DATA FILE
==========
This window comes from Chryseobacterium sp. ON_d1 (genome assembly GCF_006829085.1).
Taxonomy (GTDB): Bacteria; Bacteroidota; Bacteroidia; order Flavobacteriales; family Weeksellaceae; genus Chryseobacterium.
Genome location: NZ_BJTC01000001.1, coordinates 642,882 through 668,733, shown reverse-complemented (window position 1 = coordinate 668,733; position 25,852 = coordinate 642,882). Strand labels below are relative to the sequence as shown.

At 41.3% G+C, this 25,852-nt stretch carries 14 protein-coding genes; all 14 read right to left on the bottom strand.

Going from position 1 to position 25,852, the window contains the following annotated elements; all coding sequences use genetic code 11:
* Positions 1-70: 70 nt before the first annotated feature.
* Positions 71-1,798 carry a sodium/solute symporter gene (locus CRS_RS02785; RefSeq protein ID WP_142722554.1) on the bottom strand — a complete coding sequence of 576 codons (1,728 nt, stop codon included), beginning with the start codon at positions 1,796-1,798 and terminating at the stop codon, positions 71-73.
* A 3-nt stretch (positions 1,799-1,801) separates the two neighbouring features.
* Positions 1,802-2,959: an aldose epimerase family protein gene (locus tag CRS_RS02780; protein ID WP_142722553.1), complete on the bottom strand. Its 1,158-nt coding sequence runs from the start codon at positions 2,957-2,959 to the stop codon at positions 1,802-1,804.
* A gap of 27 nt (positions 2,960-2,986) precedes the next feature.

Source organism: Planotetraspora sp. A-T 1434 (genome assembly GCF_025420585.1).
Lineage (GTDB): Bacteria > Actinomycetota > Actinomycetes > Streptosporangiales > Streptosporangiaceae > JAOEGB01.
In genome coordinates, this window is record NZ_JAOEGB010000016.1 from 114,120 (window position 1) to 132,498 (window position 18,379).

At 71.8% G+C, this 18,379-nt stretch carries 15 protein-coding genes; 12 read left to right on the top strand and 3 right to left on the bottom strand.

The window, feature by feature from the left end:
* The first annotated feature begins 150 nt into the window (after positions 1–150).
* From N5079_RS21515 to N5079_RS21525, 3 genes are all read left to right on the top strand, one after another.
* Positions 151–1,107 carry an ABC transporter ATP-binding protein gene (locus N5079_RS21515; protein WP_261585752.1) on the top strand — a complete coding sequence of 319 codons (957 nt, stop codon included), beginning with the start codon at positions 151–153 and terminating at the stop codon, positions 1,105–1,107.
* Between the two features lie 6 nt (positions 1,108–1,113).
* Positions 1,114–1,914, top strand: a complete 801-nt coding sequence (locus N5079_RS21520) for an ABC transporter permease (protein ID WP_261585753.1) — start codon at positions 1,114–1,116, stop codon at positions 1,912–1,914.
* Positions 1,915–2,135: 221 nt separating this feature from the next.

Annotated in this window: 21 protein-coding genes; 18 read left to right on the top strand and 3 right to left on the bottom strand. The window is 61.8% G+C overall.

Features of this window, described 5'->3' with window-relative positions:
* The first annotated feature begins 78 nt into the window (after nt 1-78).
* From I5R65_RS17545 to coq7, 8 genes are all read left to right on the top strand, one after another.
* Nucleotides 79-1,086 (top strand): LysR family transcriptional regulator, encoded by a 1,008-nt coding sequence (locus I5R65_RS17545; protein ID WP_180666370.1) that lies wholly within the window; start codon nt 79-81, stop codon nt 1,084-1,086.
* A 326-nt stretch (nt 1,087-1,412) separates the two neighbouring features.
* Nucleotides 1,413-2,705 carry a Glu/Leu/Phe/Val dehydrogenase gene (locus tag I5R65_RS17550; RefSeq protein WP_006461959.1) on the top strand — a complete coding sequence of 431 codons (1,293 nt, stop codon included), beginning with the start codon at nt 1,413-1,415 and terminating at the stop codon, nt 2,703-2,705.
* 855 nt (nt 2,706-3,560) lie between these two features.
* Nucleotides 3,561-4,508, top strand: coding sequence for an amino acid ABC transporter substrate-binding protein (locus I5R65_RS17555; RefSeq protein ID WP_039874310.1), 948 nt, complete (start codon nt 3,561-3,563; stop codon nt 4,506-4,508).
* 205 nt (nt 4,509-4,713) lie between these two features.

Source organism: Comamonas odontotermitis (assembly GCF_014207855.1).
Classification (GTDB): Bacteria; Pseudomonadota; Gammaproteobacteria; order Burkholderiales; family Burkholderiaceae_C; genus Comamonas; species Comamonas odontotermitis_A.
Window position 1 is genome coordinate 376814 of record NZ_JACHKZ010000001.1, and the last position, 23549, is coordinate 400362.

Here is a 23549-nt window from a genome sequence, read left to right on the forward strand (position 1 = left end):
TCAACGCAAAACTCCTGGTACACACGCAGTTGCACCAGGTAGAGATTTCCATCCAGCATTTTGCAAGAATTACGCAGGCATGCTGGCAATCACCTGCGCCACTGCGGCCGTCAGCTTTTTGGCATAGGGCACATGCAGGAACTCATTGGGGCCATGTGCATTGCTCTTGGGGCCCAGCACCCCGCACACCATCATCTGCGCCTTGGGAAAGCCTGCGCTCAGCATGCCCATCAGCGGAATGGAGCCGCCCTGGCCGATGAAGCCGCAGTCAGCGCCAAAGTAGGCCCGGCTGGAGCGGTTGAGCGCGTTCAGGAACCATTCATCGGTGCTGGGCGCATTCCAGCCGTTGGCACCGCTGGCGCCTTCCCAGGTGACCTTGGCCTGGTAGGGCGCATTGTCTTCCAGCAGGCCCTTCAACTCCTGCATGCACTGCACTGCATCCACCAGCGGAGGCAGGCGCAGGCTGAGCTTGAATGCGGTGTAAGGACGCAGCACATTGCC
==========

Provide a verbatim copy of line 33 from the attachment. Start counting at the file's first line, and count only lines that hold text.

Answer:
Classification (GTDB): Bacteria; Pseudomonadota; Gammaproteobacteria; order Burkholderiales; family Burkholderiaceae_C; genus Comamonas; species Comamonas odontotermitis_A.